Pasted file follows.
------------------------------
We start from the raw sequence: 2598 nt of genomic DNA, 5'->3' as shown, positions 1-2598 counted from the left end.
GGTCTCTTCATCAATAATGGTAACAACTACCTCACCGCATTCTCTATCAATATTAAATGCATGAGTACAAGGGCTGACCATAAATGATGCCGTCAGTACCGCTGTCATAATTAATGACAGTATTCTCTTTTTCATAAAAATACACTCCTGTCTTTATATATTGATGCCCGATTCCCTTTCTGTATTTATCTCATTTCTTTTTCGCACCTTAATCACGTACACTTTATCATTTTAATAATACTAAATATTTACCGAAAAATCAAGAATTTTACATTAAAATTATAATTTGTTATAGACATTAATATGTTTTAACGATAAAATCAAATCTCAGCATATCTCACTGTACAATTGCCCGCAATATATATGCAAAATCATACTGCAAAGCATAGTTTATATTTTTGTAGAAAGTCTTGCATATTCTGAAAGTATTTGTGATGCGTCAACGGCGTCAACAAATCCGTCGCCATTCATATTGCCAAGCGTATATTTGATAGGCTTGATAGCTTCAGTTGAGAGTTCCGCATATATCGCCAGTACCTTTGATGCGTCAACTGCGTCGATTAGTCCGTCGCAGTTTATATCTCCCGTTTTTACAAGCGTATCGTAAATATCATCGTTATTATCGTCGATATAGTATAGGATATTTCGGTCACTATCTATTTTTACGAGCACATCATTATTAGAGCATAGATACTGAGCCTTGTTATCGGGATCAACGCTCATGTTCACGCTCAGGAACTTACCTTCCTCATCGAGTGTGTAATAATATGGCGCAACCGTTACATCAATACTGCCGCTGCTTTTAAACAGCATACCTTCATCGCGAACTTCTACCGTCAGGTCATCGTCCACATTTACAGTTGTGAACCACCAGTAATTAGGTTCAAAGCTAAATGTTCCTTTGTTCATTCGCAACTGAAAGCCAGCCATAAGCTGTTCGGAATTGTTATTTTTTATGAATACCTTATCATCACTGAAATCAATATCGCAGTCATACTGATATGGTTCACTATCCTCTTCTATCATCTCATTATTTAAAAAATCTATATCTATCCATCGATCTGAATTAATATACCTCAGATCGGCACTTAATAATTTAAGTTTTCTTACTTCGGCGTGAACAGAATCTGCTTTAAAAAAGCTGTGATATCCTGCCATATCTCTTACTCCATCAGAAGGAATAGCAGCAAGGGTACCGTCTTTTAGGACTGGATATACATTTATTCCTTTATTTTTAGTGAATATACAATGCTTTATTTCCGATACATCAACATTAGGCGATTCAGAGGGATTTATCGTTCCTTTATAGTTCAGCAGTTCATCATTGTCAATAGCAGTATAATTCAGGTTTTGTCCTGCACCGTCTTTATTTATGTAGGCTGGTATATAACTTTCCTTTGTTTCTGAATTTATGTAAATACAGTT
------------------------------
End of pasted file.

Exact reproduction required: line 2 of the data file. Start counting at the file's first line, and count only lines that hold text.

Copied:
GGTCTCTTCATCAATAATGGTAACAACTACCTCACCGCATTCTCTATCAATATTAAATGCATGAGTACAAGGGCTGACCATAAATGATGCCGTCAGTACCGCTGTCATAATTAATGACAGTATTCTCTTTTTCATAAAAATACACTCCTGTCTTTATATATTGATGCCCGATTCCCTTTCTGTATTTATCTCATTTCTTTTTCGCACCTTAATCACGTACACTTTATCATTTTAATAATACTAAATATTTACCGAAAAATCAAGAATTTTACATTAAAATTATAATTTGTTATAGACATTAATATGTTTTAACGATAAAATCAAATCTCAGCATATCTCACTGTACAATTGCCCGCAATATATATGCAAAATCATACTGCAAAGCATAGTTTATATTTTTGTAGAAAGTCTTGCATATTCTGAAAGTATTTGTGATGCGTCAACGGCGTCAACAAATCCGTCGCCATTCATATTGCCAAGCGTATATTTGATAGGCTTGATAGCTTCAGTTGAGAGTTCCGCATATATCGCCAGTACCTTTGATGCGTCAACTGCGTCGATTAGTCCGTCGCAGTTTATATCTCCCGTTTTTACAAGCGTATCGTAAATATCATCGTTATTATCGTCGATATAGTATAGGATATTTCGGTCACTATCTATTTTTACGAGCACATCATTATTAGAGCATAGATACTGAGCCTTGTTATCGGGATCAACGCTCATGTTCACGCTCAGGAACTTACCTTCCTCATCGAGTGTGTAATAATATGGCGCAACCGTTACATCAATACTGCCGCTGCTTTTAAACAGCATACCTTCATCGCGAACTTCTACCGTCAGGTCATCGTCCACATTTACAGTTGTGAACCACCAGTAATTAGGTTCAAAGCTAAATGTTCCTTTGTTCATTCGCAACTGAAAGCCAGCCATAAGCTGTTCGGAATTGTTATTTTTTATGAATACCTTATCATCACTGAAATCAATATCGCAGTCATACTGATATGGTTCACTATCCTCTTCTATCATCTCATTATTTAAAAAATCTATATCTATCCATCGATCTGAATTAATATACCTCAGATCGGCACTTAATAATTTAAGTTTTCTTACTTCGGCGTGAACAGAATCTGCTTTAAAAAAGCTGTGATATCCTGCCATATCTCTTACTCCATCAGAAGGAATAGCAGCAAGGGTACCGTCTTTTAGGACTGGATATACATTTATTCCTTTATTTTTAGTGAATATACAATGCTTTATTTCCGATACATCAACATTAGGCGATTCAGAGGGATTTATCGTTCCTTTATAGTTCAGCAGTTCATCATTGTCAATAGCAGTATAATTCAGGTTTTGTCCTGCACCGTCTTTATTTATGTAGGCTGGTATATAACTTTCCTTTGTTTCTGAATTTATGTAAATACAGTT